. Sweet Woodruff – I have this and it can spread, but I have been able to control it. I think that both the foliage and white flowers are pretty and sweet smelling.
. Lamium – I have a really pretty cultivar with silver green leaves and beautiful light magenta flowers. (I’m unsure of the name.) This is really beautiful.
. Geranium macrorrhizum (Big root geranium) – I have some of these low growing geraniums. This forms a mat. Mine is in the sun, but it can do well in dry shade. Spreads by underground roots.
. Oxalis – I have shamrock oxalis. This can spread and be somewhat invasive, but I have not had problems with it.
photo credit: wallygrom (very busy at work)
. Vinca – This is a wonderful groundcover with purple or blue flowers in the spring.
. St. John’s Wort – This is a pretty groundcover with yellow flowers, can be a little invasive.
. Creeping Jenny was not listed anywhere, but I have a golden one that does very well in shade that is somewhat dry at my house.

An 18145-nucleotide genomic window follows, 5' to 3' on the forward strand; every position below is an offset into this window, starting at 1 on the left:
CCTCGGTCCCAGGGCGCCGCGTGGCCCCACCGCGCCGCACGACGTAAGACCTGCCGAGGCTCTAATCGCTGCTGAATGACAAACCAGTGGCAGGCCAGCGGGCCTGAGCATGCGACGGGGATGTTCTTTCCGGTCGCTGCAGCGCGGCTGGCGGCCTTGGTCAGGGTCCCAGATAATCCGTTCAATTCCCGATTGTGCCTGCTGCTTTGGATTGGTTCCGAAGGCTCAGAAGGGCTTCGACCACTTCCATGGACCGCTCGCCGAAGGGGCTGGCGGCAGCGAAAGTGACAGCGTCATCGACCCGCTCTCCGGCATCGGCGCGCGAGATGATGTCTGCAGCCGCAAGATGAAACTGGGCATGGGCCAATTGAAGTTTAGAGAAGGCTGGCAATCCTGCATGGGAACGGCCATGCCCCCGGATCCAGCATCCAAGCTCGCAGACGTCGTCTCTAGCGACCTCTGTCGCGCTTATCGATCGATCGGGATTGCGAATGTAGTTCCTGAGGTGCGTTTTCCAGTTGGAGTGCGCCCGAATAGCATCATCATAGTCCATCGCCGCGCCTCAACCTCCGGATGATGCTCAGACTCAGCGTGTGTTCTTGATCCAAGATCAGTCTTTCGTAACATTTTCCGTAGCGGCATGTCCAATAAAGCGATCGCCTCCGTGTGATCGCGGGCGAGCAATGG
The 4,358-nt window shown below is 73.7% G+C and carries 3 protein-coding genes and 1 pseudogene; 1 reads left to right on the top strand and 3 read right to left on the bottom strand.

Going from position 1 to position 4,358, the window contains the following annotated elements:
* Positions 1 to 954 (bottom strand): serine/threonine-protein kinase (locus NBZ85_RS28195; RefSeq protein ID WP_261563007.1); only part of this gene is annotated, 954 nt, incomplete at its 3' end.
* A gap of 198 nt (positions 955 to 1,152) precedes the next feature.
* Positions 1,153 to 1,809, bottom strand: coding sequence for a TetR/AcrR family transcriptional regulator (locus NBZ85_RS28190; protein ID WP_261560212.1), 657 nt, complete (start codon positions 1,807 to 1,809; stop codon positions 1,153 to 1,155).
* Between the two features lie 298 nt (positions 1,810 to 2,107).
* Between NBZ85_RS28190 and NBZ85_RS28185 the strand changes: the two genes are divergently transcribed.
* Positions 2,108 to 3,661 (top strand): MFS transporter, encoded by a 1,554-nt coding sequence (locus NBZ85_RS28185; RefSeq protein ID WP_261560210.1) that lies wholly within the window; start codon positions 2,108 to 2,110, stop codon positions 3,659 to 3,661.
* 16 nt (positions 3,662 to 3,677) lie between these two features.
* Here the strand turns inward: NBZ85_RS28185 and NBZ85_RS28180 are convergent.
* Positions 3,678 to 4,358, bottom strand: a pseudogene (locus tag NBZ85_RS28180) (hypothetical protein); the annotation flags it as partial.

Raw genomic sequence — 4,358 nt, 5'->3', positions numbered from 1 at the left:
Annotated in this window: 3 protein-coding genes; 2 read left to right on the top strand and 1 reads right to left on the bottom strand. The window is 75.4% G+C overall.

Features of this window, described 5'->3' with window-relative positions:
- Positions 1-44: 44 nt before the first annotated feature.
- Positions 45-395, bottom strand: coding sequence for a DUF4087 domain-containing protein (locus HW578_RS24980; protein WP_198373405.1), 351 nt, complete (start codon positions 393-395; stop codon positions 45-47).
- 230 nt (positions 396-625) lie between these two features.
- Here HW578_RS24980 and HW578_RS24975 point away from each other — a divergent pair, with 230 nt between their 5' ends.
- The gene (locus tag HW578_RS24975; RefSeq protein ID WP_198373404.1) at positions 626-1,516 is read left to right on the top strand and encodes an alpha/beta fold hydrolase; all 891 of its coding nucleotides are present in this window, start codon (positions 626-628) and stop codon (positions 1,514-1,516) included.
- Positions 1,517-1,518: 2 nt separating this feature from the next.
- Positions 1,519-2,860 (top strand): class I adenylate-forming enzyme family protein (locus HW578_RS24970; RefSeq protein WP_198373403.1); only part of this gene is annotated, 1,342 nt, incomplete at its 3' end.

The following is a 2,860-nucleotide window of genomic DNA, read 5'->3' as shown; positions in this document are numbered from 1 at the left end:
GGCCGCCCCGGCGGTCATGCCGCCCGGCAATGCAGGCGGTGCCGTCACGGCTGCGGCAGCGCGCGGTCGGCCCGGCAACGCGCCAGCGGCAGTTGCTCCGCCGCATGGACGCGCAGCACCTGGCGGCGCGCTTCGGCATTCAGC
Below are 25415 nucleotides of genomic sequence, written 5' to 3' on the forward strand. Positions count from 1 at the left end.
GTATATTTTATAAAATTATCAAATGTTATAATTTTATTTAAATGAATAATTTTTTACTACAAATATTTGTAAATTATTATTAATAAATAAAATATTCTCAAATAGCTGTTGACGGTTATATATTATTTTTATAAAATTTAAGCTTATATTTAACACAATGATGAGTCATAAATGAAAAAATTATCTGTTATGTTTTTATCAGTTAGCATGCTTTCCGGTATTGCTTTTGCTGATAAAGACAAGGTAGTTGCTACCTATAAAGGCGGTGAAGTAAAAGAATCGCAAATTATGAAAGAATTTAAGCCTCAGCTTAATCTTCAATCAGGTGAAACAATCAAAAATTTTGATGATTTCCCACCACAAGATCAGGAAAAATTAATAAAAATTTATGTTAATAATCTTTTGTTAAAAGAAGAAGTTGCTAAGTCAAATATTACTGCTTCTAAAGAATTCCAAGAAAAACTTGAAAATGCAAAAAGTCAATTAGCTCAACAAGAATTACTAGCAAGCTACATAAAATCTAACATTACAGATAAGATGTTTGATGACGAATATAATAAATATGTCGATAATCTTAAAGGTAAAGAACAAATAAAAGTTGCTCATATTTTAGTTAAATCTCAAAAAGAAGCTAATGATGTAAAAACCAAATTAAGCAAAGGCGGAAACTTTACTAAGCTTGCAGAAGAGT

. Pachysandra – I have never had this one, but it is a popular plant.
*. Bishop’s Weed – This groundcover has beautiful white and pale green foliage, but can be Very Invasive. Plant only with extreme caution.
I came across a list of some Pacific Northwest native groundcovers. I really have no experience with these, but do know what most look like. They are beautiful in nature and in the garden. One other thing about natives anywhere, is that they developed in your location and are used to the type of conditions that nature can throw at them, so may be more likely to survive than non-natives suited for similar conditions.
. Vanilla Leaf
. Wild Ginger
. Fringe Cup
. Foam Flower